Two-pronged global crisis

In response to Covid-19, policymakers must rise to a double challenge. They must do their best to protect the health of human beings and to safeguard the health of economies. International cooperation is indispensable. Nationalism is not helpful.
Stylised image of the novel coronoa virus. Schönherr / picture-alliance / dpa Stylised image of the novel coronoa virus.

On their own, nation states will neither be able to contain the spread of the new corona virus conclusively nor to stimulate their national economy sufficiently. I will briefly deal with one issue after another.

The Covid-19 pandemic is teaching people around the world a lesson that we are not accustomed to. Protecting ourselves is the same as protecting others. If, as individuals, we do our best not to get infected, we keep a distance from others. By keeping that distance, we are also protecting others should we be infected ourselves without knowing it. We have a collective interest in slowing down and eventually containing the spread of the disease. We also share a collective interest in our health systems not becoming even more overburdened than many already are.

This is a global challenge. It is not enough to get a grip on the crisis in our own country. That will only be of very limited help if the Covid-19 crisis escalates devastatingly elsewhere. Sooner or later, that would mean that our own country is affected again. Borders can be closed temporarily, but they will hardly be closed completely, and it is impossible to prevent each and every illegal crossing. The worse a crisis gets, however, the more people will flee their home countries. Covid-19 is therefore a new global health-care challenge, just as SARS or HIV-AIDS were in recent decades.

The implication is that the international community must share relevant resources equitably. All countries must become able to test and treat patients. Attempts to monopolise control of medical goods produced in one's own country will only lead to bottlenecks, since most countries depend on imports for some of those goods. Some of them basically have to import everything.

Italy, so far the worst affected country in Europe, has been experiencing serious bottlenecks. It is a prosperous country with a comparatively strong health-care sector. Bottlenecks are affecting every country in some way - testing capacities generally are inadequate. Allowing Covid-19 to wreak uncontrolled havoc in low-income countries, however, will backfire brutally. It is necessary to boost production of relevant pharmaceuticals and equipment to the maximum extent and ensure that all countries have at least a minimum supply. New or at least provisional hospitals may be needed too. Moreover, research regarding preventive vaccines and effective cures must be stepped up fast and coordinated internationally.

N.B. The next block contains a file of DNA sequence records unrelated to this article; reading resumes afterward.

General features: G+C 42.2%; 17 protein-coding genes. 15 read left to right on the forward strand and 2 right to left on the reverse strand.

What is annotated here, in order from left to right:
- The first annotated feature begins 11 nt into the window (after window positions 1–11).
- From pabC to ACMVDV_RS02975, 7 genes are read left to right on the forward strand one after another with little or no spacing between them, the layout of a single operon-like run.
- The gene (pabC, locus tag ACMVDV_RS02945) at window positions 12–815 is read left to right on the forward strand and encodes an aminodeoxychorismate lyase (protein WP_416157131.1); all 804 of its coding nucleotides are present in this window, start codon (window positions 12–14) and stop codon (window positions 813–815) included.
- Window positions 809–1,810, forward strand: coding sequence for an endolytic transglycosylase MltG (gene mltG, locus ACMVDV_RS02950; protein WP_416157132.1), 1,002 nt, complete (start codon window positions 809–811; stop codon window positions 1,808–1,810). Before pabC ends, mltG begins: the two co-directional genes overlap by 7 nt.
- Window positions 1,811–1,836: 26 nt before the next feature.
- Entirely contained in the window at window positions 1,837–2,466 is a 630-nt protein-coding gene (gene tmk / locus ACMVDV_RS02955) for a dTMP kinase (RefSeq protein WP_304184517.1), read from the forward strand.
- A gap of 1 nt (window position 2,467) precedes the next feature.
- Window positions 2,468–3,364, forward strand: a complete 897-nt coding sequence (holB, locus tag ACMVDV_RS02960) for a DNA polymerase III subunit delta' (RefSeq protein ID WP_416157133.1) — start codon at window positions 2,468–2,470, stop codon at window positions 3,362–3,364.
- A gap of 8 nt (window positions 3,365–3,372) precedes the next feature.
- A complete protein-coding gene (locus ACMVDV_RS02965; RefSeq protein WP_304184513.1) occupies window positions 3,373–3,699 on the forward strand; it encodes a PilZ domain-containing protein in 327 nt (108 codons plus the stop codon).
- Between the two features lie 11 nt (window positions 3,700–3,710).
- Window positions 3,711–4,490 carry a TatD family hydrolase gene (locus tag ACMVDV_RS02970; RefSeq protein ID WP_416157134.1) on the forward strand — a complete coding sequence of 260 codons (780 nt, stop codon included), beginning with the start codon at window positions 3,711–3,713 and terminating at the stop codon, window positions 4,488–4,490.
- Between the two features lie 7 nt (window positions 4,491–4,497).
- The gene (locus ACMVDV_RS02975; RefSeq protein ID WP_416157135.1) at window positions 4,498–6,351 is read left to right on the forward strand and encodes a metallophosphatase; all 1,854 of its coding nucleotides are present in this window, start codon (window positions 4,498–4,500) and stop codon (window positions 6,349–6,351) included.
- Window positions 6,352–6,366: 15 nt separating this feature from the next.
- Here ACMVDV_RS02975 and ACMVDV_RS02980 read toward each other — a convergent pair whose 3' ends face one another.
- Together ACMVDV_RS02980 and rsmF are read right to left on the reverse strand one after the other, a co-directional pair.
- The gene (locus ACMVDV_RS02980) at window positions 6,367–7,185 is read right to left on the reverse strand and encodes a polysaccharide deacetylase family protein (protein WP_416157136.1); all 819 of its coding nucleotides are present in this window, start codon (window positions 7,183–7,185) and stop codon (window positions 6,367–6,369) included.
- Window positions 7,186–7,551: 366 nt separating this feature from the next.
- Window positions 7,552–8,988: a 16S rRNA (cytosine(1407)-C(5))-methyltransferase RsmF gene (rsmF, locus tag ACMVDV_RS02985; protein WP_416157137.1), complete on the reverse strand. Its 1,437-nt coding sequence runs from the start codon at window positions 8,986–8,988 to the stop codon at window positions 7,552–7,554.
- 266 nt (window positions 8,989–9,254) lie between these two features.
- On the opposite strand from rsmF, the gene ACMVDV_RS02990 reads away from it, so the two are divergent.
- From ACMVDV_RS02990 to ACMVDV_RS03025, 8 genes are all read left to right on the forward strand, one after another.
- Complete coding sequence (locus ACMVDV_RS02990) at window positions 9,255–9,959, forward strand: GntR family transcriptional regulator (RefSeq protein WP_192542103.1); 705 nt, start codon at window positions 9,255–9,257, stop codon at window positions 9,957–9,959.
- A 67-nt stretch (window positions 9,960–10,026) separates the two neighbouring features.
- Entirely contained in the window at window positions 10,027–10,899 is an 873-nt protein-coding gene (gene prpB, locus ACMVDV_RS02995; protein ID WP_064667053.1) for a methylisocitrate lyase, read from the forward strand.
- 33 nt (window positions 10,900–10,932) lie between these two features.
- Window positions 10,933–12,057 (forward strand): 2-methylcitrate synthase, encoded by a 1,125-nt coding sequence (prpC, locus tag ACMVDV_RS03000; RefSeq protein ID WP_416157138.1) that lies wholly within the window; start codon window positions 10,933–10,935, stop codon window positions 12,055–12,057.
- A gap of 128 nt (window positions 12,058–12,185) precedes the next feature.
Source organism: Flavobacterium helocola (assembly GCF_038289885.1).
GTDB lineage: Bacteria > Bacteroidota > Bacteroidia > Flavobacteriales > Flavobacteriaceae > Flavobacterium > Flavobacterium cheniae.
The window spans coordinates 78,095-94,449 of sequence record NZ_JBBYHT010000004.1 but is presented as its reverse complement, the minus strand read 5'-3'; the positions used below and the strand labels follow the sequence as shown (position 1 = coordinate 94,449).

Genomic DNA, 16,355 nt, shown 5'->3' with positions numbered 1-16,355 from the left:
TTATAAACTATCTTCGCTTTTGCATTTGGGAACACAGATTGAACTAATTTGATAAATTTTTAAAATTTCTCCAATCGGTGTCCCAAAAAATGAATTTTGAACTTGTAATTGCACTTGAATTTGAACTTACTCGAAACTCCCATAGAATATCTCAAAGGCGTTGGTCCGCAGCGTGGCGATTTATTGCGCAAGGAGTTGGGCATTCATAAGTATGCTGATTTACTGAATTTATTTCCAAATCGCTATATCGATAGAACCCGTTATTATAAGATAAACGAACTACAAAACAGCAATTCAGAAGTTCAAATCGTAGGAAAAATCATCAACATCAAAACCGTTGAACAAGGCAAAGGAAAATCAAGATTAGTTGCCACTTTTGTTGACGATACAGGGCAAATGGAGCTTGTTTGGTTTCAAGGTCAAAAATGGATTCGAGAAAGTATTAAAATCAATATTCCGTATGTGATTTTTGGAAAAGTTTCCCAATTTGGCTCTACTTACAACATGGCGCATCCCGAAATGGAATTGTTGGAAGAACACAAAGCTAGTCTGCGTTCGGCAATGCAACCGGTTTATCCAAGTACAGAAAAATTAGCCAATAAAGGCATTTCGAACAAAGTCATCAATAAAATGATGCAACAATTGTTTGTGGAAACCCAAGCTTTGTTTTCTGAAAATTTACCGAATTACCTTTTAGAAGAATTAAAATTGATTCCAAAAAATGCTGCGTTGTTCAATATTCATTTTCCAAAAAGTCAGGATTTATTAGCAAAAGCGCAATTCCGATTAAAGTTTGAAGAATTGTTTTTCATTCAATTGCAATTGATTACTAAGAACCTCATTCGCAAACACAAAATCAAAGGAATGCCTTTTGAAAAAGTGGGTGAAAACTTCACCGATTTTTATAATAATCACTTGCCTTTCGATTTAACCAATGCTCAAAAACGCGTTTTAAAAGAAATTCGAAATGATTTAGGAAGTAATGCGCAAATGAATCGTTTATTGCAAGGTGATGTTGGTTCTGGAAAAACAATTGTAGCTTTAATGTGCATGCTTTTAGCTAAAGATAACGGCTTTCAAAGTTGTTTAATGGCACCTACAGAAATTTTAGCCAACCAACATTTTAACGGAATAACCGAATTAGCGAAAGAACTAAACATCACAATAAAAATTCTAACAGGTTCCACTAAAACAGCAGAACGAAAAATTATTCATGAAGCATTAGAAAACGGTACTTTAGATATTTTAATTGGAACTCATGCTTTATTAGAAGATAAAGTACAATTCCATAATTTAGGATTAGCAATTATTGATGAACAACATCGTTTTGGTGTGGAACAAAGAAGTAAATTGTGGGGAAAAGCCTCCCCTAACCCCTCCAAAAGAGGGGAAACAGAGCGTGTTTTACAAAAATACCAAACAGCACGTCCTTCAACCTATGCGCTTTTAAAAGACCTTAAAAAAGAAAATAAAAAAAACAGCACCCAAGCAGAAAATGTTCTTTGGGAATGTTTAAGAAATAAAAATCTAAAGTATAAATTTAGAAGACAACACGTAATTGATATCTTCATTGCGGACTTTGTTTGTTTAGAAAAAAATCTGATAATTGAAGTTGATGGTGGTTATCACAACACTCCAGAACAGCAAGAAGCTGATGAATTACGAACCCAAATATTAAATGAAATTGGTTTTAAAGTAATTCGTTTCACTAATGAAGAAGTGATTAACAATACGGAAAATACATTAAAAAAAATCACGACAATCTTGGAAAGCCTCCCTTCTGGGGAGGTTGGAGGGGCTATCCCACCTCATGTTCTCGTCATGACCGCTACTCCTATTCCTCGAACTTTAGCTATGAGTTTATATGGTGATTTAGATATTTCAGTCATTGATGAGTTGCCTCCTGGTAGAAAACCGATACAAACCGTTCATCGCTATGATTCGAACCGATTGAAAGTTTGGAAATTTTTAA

The need to ensure the international availability of medical goods means that humanity still depends on international trade. There are many other economic dimensions that require international attention. Financial markets are in turmoil; investor confidence has dropped dramatically - and for good reason. As public life is being shut down, the economy is grinding to a halt too. The revenue streams of the vast majority of private-sector companies is affected negatively. That, in turn, has impacts on employment. In the USA, 30 million people have signed up for unemployment benefits in recent weeks - many times more than after the collapse of the investment bank Lehman Brothers a dozen years ago. This economic crisis looks much worse than the Great Recession which that event triggered.

And once again, the financial sector is reeling. It is foreseeable that masses of businesses will become insolvent. The less financial obligations are fulfilled, however, the more fragile the financial system becomes. Not only is  real economy being hit hard, but banks and insurances will be so too. A dangerous, self-propelling downward spiral looks very difficult to avoid. If market dynamics are allowed to run their course, that vicious circle will surely lead to a devastating global depression.

Self-regulating markets can fail dramatically. That was the case 12 years ago due to irresponsible lending by major banks. This time, economies are stalling because of a global health shock, and once more policymakers must intervene to prevent the worst. The good news is that central banks and governments in high-income countries fast began to take action. It is worrisome, however, that they - and especially the governments - have not done much to coordinate such action. All nations depend on the world market today. Low-income and lower middle-income countries, by contrast, have so far not been much affected by Covid-19, but they may yet be in the future. Preventive lockdown policies, however, are hurting economies. The countries concerned will need financial firepower too, but their central banks and governments are in a much weaker position than those of most G20 countries. Debt problems have been weighing heavily on many of them for some time. 

In 2008, the G20 replaced G7 as the main forum for international policy coordination. This time, global coordination is even more important because more policy fields must be considered. To include the least developed countries, it would probably make sense to involve UN organisations in decision-making this time.

The depressing truth, however, is that global coordination is proving more difficult this time. Several countries are now run by right-wing populists governments who claim to be putting their nations first. Let's hope they overcome that stance. In a crisis like the one we are facing now, protecting ourselves includes protecting everyone else, and nationalism does not help at all.


This comment was last updated on 1 May 2020.


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